Current research and discovery in nutritional biochemistry is focused broadly in several areas, including nutritional genomics and metabolomics. Nutritional genomics is the study of genome–nutrient interactions and includes (1) the role of nutrients and dietary components in regulating genome structure, expression, and stability, and (2) the role of genetic variation on individual nutrient requirements. Nutritional metabolomics is the study of metabolic pathways and networks and includes (1) the regulation of metabolic pathways and networks, by nutrients and other food components, and (2) the establishment of analytical methods that "profile" human serum and urinary metabolites to assess nutritional imbalances and disease risk. It is anticipated that knowledge derived from these new approaches will enable nutrient requirements to be tailored to an individual's genetic profile for optimal health throughout the life cycle. In addition, information obtained from these new technologies will inform efforts (1) to improve or to enhance the food supply through the targeted introduction of traditional or novel foods, (2) to fortify food chemically with specific nutrients, or (3) to enhance crops genetically for higher nutrient content or quality.
Nutritional sciences academic training programs with a strong emphasis in nutritional biochemistry reside in medical colleges (e.g., Columbia University), schools of public health (e.g., Harvard University), and land grant universities (e.g., Cornell University). Nutritional sciences training programs can be independent units, jointly administered or affiliated with programs of toxicology, biochemistry, animal sciences, food sciences, and various medical programs. Academic faculty in nutritional biochemistry can be expert in many disciplines, including chemistry, biochemistry, genetics, and physiology. Therefore, individual nutritional sciences programs with distinct nutritional biochemistry concentrations are highly unique. Nutritional biochemists establish careers in teaching and research within universities, governmental and regulatory agencies, and the food, pharmaceutical, or biotechnology industries. Nutritional biochemists may also work in fields related to public policy, health care, or product development and marketing in the food industry.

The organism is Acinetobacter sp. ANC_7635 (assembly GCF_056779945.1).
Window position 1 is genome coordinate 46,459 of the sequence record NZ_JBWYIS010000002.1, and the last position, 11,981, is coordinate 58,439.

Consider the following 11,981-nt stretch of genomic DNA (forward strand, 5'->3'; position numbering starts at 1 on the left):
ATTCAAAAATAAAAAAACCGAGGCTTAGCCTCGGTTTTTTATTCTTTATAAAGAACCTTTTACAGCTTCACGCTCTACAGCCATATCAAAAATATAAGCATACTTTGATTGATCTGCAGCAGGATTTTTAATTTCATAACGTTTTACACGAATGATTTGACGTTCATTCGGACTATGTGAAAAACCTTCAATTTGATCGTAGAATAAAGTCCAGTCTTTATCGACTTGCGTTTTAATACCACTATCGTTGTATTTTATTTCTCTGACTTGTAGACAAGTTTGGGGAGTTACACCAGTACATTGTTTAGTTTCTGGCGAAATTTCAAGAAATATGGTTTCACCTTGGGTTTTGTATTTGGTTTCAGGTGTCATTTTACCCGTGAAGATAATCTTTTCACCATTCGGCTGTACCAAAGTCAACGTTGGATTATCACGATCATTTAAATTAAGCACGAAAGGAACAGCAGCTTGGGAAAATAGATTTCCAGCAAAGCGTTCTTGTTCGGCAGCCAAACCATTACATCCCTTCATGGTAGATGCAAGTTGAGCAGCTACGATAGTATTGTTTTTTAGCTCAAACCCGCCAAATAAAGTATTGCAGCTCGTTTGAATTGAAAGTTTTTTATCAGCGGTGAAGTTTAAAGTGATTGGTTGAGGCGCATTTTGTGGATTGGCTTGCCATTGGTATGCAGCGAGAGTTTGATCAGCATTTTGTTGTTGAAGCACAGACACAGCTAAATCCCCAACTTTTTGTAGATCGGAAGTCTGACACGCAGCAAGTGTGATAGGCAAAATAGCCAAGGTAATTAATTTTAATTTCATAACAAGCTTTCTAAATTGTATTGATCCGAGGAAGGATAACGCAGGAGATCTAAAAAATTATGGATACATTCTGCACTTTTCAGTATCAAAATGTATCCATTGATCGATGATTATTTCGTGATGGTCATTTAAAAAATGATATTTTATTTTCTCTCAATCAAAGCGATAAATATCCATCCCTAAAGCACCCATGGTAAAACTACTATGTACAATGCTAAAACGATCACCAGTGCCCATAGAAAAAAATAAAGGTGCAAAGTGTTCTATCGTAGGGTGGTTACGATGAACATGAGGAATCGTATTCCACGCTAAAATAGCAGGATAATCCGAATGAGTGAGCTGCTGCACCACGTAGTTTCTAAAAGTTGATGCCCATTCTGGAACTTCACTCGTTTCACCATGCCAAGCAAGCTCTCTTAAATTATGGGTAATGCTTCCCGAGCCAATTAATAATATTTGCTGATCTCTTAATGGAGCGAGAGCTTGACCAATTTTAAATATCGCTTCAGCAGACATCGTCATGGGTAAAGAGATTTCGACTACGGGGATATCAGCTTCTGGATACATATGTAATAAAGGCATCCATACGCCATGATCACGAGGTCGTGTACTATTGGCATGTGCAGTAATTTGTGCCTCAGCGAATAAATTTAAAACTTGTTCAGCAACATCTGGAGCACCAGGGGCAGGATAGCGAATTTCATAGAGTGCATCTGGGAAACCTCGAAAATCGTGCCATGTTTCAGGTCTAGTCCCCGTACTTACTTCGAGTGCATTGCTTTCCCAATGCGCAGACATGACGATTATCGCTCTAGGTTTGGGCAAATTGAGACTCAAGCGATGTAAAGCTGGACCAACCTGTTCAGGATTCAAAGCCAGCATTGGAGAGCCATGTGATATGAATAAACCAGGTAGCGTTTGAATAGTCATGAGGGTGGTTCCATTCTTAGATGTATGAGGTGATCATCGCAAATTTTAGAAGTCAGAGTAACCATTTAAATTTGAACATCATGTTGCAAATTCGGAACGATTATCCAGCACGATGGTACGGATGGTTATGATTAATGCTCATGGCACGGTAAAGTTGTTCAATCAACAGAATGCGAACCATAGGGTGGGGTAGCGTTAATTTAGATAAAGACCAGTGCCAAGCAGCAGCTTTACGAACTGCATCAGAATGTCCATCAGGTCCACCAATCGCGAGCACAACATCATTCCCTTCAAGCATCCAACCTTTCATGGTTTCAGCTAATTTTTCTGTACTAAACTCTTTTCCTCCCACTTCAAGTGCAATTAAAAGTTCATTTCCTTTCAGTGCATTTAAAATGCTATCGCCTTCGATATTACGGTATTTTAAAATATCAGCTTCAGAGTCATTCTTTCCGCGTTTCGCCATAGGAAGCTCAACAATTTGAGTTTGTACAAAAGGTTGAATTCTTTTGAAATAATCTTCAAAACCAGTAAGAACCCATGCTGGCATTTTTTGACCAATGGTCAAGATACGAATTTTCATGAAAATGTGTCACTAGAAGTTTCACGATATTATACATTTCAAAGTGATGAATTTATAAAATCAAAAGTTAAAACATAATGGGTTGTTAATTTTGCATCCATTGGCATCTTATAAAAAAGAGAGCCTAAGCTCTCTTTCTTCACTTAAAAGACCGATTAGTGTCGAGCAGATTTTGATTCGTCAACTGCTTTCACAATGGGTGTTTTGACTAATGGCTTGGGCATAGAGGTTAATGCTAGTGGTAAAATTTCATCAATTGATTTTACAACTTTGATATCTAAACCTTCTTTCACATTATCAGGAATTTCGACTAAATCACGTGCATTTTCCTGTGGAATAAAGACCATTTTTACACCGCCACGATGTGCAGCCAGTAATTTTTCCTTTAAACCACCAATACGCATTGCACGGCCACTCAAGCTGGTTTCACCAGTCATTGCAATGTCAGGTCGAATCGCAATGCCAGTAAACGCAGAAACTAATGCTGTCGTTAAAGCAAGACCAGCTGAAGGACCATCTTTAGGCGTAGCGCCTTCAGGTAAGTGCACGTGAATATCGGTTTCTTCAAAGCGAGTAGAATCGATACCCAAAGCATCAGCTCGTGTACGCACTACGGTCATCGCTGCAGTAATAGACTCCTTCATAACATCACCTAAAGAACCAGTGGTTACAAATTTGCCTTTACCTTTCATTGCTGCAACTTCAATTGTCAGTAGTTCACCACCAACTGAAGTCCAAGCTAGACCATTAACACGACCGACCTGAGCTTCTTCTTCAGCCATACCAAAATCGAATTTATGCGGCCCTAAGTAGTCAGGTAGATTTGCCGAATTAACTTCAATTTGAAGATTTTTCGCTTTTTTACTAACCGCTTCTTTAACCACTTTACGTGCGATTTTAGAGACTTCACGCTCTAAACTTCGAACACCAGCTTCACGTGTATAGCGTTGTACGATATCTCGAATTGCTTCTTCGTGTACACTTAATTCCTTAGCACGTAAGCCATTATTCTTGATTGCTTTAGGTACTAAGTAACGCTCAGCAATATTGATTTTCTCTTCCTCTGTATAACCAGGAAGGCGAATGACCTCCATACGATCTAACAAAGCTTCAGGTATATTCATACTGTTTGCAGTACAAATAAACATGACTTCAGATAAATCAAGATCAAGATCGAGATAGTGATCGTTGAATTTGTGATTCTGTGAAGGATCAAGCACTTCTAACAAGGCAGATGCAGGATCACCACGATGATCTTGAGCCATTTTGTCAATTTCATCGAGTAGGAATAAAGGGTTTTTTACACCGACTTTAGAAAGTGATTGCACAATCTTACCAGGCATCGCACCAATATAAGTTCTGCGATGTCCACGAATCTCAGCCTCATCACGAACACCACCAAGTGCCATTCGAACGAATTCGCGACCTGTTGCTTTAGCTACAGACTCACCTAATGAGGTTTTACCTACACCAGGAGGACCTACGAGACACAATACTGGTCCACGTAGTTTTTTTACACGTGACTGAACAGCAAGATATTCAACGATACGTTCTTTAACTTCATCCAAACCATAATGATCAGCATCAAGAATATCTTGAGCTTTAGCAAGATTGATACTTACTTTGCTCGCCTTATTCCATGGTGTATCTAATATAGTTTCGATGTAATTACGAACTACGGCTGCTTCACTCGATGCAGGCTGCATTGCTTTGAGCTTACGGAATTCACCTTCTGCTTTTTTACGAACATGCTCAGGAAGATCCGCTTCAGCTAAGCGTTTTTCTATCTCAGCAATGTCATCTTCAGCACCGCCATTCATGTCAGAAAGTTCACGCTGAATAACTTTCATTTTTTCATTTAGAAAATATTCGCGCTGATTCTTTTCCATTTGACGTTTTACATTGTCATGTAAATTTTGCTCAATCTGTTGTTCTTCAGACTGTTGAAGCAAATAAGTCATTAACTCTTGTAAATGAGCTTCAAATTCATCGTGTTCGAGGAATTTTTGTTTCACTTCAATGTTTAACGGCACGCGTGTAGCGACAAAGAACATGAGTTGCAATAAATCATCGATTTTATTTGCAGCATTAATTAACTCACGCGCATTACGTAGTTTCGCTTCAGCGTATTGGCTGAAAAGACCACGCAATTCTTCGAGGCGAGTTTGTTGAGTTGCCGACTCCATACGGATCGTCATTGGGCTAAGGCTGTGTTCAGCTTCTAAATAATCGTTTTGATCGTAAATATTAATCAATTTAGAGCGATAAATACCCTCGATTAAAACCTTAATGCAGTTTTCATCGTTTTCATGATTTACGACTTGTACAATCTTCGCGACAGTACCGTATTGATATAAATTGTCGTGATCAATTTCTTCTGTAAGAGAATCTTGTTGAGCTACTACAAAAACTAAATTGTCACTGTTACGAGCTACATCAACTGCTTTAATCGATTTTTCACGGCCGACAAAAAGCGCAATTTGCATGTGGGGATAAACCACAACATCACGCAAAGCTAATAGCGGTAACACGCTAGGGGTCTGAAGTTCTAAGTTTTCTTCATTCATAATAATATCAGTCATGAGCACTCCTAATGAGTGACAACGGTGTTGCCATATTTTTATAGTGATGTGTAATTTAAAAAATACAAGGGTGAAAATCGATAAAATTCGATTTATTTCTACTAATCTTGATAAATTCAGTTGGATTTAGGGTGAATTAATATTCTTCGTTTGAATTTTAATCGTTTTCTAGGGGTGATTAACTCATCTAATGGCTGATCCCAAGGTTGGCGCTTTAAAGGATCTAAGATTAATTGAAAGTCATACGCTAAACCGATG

See also Dietary Guidelines; Nutraceuticals; Nutrient Bioavailability; Nutrients.
Allen, Lindsay H., Margaret E. Bentley, Sharon M. Donovan, Denise M. Ney, and Patrick J. Stover. "Securing the Future of Nutritional Sciences through Integrative Graduate Education." Journal of Nutrition 132 (2002): 779–784.